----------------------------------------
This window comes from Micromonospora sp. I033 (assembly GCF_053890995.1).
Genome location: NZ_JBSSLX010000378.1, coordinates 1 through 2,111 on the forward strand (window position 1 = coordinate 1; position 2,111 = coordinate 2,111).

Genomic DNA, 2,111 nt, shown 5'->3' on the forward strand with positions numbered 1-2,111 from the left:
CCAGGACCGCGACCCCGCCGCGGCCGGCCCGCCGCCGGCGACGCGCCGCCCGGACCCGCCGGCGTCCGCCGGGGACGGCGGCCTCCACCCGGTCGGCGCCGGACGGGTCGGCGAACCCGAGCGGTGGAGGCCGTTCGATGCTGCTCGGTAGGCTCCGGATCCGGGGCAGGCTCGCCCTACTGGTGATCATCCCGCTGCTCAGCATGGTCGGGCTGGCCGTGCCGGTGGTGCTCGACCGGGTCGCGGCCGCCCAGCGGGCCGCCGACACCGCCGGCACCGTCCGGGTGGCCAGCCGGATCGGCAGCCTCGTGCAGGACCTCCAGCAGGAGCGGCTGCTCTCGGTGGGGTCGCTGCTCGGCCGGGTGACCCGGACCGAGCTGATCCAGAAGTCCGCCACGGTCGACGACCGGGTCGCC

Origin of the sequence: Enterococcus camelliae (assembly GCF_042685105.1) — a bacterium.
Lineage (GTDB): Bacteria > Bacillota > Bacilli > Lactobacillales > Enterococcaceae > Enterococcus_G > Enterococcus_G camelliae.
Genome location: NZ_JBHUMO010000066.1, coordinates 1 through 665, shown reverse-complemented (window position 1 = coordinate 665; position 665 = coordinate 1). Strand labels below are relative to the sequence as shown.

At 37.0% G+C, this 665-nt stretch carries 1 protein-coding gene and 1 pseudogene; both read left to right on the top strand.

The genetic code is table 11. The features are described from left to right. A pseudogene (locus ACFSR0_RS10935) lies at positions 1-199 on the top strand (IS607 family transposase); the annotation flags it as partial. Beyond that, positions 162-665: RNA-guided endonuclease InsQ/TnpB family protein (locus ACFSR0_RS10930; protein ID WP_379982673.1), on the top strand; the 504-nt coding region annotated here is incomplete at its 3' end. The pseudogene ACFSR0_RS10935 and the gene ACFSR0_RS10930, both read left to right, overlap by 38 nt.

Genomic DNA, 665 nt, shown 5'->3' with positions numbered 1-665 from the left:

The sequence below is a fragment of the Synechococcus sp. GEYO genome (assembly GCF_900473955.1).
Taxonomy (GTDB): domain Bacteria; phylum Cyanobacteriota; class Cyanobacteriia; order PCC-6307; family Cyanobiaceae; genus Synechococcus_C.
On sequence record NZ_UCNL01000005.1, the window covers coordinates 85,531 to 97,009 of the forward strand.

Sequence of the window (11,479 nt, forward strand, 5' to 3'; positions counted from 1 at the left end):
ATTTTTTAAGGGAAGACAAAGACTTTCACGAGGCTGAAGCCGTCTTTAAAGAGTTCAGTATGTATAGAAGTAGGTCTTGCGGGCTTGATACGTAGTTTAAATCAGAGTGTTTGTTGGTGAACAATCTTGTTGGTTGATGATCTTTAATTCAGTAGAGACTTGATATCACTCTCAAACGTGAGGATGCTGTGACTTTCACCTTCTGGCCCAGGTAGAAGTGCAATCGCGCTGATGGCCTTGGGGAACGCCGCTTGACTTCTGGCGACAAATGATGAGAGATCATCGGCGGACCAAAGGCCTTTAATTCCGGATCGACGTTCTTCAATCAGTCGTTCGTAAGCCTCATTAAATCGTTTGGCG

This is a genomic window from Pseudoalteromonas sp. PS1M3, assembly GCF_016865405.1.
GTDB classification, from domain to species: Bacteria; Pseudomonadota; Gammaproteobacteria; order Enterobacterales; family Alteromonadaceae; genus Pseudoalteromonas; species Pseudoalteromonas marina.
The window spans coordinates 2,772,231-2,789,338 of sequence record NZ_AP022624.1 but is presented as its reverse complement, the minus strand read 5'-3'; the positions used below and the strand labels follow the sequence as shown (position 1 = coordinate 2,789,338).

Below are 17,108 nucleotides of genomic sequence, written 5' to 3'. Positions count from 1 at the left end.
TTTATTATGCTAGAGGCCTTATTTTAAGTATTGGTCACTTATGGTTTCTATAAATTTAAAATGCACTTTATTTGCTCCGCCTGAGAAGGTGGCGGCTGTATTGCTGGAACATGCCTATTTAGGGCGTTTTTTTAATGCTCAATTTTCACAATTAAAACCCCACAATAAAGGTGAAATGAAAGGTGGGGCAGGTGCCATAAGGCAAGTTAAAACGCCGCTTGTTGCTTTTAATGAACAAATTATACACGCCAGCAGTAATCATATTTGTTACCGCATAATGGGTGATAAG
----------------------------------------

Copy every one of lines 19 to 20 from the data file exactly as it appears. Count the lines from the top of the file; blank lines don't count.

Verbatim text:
Below are 17,108 nucleotides of genomic sequence, written 5' to 3'. Positions count from 1 at the left end.
TTTATTATGCTAGAGGCCTTATTTTAAGTATTGGTCACTTATGGTTTCTATAAATTTAAAATGCACTTTATTTGCTCCGCCTGAGAAGGTGGCGGCTGTATTGCTGGAACATGCCTATTTAGGGCGTTTTTTTAATGCTCAATTTTCACAATTAAAACCCCACAATAAAGGTGAAATGAAAGGTGGGGCAGGTGCCATAAGGCAAGTTAAAACGCCGCTTGTTGCTTTTAATGAACAAATTATACACGCCAGCAGTAATCATATTTGTTACCGCATAATGGGTGATAAG